After Ekambaranathar, after A2B, we were off to Mamandur, coz the temples close down for Nadai Moodal from about 1 to 4. Finally we wrapped up with a visit to Kailasanathar Temple.
This is the oldest temple in Kanchipuram. As soon as we entered were these 8 mini structures in to either sides (2 on right, 6 on left) of the entrance. These were built by King Raja Simha Pallava's wife Ranga Padhaagai. The Shiva Lingam there is called the Naradha Lingam coz Saint Narada is believed to have worshiped this. But wait he's not the Kailasanathar!
Trying to start the circum-ambulation revealed that the temple is actually in 2 sections!!! The section behind is the one that has the Shiva Lingam of Kailasanathar with 16 stripes on it. The section behind has several little shrines along the wall. No, I did not count how many. Must be atleast 50+! Each shrine has a relief sculpture. The gap between 2 shrines also has a relief sculpture. The shrines are projected and has a room inside. Each room also has a separate relied sculpture!!! That's a lot of planning and lot of work!!!!!
Each of these shrines had 4 pillars. Each is a very typical Pallava Simha Thoon. Each of these sculptures were also painted.See the double layer of painting in this? Nayaka overdid upon Pallavas???
Long back, I was told that the specialty of Chola painting is the strong red ochre outline. But on seeing this, the Pallavas also seem to have an excellent hand on the red ochre outline.
Unfortunately the paintings have all gone and the sculptures themselves are in a bad state. However some paintings in the inner rooms are still intact. As you may see in the above pic, the rocks used in the construction is also unique. The base is granite, on top of it for a few layers its soft stone, then again a plank of granite, then again soft stone!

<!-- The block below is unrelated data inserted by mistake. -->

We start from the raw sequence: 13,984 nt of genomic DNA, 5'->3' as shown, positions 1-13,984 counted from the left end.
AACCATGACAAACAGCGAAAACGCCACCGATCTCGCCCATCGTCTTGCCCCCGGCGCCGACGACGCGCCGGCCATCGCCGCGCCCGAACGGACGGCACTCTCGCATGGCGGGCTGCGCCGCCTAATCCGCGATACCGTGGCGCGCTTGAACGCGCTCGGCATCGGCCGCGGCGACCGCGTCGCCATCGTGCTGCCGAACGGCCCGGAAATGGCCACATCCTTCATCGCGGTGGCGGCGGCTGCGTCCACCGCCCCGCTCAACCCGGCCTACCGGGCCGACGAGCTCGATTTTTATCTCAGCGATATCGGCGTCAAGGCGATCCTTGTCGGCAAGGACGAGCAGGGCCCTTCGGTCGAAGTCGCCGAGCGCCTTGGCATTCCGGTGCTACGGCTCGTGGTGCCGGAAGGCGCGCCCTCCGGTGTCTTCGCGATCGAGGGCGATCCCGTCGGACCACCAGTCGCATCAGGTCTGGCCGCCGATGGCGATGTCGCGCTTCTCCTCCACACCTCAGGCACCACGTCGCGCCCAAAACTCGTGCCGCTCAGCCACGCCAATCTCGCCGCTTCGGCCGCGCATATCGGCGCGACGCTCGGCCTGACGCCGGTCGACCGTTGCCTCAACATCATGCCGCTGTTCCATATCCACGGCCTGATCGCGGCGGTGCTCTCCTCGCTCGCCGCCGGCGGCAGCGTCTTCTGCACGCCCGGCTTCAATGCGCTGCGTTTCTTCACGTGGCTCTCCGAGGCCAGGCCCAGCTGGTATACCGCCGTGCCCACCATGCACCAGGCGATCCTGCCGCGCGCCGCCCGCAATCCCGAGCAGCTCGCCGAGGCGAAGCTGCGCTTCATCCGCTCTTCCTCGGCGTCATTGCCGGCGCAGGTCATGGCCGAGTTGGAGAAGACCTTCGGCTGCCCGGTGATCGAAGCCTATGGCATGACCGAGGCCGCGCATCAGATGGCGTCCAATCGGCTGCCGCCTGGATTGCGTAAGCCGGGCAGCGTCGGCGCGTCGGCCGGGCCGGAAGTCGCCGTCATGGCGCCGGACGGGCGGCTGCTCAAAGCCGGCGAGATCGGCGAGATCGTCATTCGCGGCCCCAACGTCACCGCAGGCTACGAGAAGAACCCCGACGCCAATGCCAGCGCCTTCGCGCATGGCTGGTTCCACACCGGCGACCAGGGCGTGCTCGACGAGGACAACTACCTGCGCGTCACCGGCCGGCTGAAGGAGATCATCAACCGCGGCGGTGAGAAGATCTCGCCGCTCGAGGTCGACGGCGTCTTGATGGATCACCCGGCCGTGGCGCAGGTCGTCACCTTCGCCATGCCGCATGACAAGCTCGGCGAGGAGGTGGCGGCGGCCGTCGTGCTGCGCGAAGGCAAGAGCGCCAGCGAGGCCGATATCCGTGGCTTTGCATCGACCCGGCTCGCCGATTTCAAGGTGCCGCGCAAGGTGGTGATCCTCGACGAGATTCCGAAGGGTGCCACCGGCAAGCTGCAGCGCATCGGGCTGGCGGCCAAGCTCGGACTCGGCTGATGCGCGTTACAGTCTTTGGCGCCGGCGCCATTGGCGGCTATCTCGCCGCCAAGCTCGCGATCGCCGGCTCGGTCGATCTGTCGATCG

Another feature in these little shrines is the inscriptions beneath. 3 lines of inscriptions run through the entire length of all the shrines. As such the 3 lines are technically the same but stylistically different. The first is simple Sanskirt, second is Sanskrit in Grantha - a stylized script (remember I told you about here), third is an extremely stylized Calligraphic Grantha.
Circum-ambulation passage revealed a lot of absolutely stunning sculptures, both small and huge, yet intricate! This Dakshinamurthy in particular has been my fav and ever since I saw a photograph of it, I wanted to see it myself.
A few more of the Pallava Pride! And this time, the bird luck worked with a Parrot, but not putting up the pic here coz there's so much Pallava to be shared!!!
TO REACH THERE:
Dedicated to Gopu, Shiva & Jayram